Since the “Golden Age of General Relativity” in the 1960s, scientists have held that much of the Universe consists of a mysterious invisible mass known as “Dark Matter“. Since then, scientists have attempted to resolve this mystery with a double-pronged approach. On the one hand, astrophysicists have attempted to find a candidate particle that could account for this mass.
On the other, astrophysicists have tried to find a theoretical basis that could explain Dark Matter’s behavior. So far, the debate has centered on the question of whether it is “hot” or “cold”, with cold enjoying an edge because of its relative simplicity. However, a new study conducted led by the Harvard-Smithsonian Center for Astrophysics (CfA) revits the idea that Dark Matter might actually be “warm”.
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The U.S. House of Representatives have passed a bill to change the name of the Large Synoptic Survey Telescope (LSST.) Instead of that explanatory yet cumbersome name, it will be named after American astronomer Vera Rubin. Rubin is well-known for her pioneering work in discovering dark matter.
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What is dark matter made of? It’s one of the most perplexing questions of modern astronomy. We know that dark matter is out there, since we can see its obvious gravitational influence on everything from galaxies to the evolution of the entire universe, but we don’t know what it is. Our best guess is that it’s some sort of weird new particle that doesn’t like to talk to normal matter very often (otherwise we would have seen it by now). One possibility is that it’s an exotic hypothetical kind of particle known as an axion, and a team of astronomers are using none other than black holes to try to get a glimpse into this strange new cosmic critter.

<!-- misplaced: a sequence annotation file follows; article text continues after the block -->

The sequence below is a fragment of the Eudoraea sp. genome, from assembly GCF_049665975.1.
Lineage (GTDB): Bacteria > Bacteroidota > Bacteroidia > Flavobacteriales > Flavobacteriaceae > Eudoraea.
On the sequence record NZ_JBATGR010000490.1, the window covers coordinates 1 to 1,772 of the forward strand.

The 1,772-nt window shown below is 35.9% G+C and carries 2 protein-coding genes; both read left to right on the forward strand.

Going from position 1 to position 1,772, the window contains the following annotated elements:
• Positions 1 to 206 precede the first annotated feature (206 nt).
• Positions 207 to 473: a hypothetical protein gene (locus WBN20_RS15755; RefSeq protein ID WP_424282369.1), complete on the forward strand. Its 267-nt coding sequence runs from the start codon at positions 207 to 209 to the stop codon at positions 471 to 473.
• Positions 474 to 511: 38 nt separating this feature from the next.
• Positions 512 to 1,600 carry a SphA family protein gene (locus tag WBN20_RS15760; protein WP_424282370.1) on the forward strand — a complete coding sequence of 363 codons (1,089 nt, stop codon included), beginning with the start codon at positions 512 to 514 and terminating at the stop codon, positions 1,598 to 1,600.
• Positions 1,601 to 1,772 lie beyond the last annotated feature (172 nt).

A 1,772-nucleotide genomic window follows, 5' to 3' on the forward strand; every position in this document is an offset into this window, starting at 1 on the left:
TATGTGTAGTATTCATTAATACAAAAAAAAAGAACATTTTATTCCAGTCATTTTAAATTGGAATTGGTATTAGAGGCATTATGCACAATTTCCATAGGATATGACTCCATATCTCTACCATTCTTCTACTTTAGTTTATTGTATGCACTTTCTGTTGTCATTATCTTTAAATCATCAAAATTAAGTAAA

Continue reading “Is Dark Matter Made of Axions? Black Holes May Reveal the Answer”
Since the 1960s, scientists have theorized that the Universe is filled with a mysterious, invisible mass. Known as “dark matter“, this mass is estimated to make up roughly 85% of the matter in the Universe and a quarter of its energy density. While this mass has been indirectly observed and studied, all attempts at determining its true nature have so far failed.
To address this, multiple experiments are being carried out that rely on immensely sophisticated instruments. One of these, called XENON, recently observed a process that had previously avoided multiple attempts at detection. These results could help scientists to improve their understanding of neutrinos, which some scientists believe is what dark matter is made up of.
Continue reading “Dark Matter Detector Finds the Rarest Event Ever Seen in the Universe”
For over fifty years, scientists have theorized that roughly 85% of matter in the Universe’s is made up of a mysterious, invisible mass. Since then, multiple observation campaigns have indirectly witnessed the effects that this “Dark Matter” has on the Universe. Unfortunately, all attempts to detect it so far have failed, leading scientists to propose some very interesting theories about its nature.